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ECPR 50th Anniversary Fund

Governmental Programmatic Success in Reforming Policies and its Determinants. The Case of Governance Reforms in Higher Education in Western European Countries

Governance
 
Government
 
Public Policy
 
Qualitative Comparative Analysis
 
Higher Education
 
Policy Change
 
Policy-Making
 
Presenter
Giliberto Capano
Università di Bologna
Authors
Giliberto Capano
Università di Bologna
Andrea Pritoni
Scuola Normale Superiore

Abstract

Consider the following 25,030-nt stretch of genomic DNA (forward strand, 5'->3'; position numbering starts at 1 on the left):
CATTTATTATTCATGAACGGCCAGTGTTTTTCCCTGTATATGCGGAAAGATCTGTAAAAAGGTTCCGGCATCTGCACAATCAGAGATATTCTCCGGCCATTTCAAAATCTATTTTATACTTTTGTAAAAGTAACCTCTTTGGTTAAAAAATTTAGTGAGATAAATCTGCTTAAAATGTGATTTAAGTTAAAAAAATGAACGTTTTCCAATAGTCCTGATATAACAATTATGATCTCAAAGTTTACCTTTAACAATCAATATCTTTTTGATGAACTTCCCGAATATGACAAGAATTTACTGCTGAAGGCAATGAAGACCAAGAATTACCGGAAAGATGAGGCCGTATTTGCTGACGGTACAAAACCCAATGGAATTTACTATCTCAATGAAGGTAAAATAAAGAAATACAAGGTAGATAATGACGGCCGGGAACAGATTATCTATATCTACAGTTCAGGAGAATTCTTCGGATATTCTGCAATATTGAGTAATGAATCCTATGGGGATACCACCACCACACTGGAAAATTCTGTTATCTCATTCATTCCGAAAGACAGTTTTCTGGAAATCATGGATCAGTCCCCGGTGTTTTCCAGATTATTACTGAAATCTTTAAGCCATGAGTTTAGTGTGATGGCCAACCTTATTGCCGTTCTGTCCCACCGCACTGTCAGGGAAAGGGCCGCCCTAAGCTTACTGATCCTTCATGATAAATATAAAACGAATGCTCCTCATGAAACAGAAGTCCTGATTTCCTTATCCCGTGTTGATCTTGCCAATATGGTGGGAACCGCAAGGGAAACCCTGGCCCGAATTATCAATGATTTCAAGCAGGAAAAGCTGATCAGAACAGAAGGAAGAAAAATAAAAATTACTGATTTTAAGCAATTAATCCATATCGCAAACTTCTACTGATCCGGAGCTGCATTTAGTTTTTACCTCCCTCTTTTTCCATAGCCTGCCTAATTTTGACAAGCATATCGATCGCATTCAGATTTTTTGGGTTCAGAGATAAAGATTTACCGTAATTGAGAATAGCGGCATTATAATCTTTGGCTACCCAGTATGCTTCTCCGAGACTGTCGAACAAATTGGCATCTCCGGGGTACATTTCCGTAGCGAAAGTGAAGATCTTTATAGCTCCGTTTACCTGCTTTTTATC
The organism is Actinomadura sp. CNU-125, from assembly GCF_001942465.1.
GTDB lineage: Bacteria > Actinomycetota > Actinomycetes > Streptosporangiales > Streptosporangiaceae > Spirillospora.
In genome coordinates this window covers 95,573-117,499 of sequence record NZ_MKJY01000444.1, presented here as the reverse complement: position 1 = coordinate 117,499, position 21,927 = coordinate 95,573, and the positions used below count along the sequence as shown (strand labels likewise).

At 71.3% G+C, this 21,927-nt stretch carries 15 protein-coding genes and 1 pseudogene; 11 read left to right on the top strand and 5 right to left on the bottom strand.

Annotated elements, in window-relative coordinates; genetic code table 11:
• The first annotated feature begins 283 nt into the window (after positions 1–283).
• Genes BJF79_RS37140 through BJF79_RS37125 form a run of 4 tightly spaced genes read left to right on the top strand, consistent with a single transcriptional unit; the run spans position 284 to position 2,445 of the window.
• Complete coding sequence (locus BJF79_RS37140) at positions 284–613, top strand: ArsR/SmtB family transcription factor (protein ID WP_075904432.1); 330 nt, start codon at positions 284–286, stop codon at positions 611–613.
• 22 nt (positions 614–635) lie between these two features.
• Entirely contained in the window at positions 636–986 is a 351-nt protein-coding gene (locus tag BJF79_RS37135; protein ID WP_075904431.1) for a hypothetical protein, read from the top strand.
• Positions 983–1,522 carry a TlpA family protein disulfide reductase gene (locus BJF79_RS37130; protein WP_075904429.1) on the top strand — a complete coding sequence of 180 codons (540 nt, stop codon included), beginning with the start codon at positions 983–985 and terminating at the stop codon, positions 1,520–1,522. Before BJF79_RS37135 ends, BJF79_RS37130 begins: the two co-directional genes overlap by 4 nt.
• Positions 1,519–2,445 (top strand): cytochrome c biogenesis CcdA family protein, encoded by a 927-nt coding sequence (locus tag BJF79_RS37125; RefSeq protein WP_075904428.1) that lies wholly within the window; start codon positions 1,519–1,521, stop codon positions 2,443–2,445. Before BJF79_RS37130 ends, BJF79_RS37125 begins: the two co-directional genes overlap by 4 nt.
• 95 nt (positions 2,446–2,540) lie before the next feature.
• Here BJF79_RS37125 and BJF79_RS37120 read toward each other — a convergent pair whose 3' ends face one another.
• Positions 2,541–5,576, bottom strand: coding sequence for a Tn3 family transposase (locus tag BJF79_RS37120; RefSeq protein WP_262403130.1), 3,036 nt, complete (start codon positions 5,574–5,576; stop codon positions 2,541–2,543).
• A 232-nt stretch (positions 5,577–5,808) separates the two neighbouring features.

Governments can reach programmatic success by adopting, ceteris paribus, the proper mix of policy instruments. We test this assumption by focusing on the case of governance reforms of higher education in Western Europe, where in the last thirty years governments have continuously adjusted their higher education policies to make universities more efficient and more effective (by increasing the percentage of graduates, by reducing the number of university drop-outs). All countries have decided to address these changes by adopting a similar policy design, by following the latest fashionable template: the steering at the distance model. However, despite similar policy patterns being replicated nearly everywhere, indicators of performance still reveal remarkable variation. This leads to our main research questions: 1. How to measure successful policy in higher education in comparative perspective? 2. What are the determinants of performance improvement in higher education? After having reasoned on the best way to measure systemic performance and its relative improvements in higher education, we argue that differences in performance across national HESs depend on the mix of different types of policy instruments. We test this expectation with respect to twelve HESs in Western Europe: Austria, Denmark, England, Finland, France, Greece, Ireland, Italy, the Netherlands, Norway, Portugal, and Sweden. Utilizing a large, new, dataset containing all the changes in policy instruments undertaken in the last 25 years in every of the analyzed countries, we turn to (QCA) to unravel conjunctural causation. The final results show not only that the common template has been applied through different national combinations of policy instruments but also that only few instruments can be considered sufficient condition regardless the others that are part of the actual policy mix. Thus, governmental success could depend on the strategic use of a few number of policy instruments that can matter more than the others.

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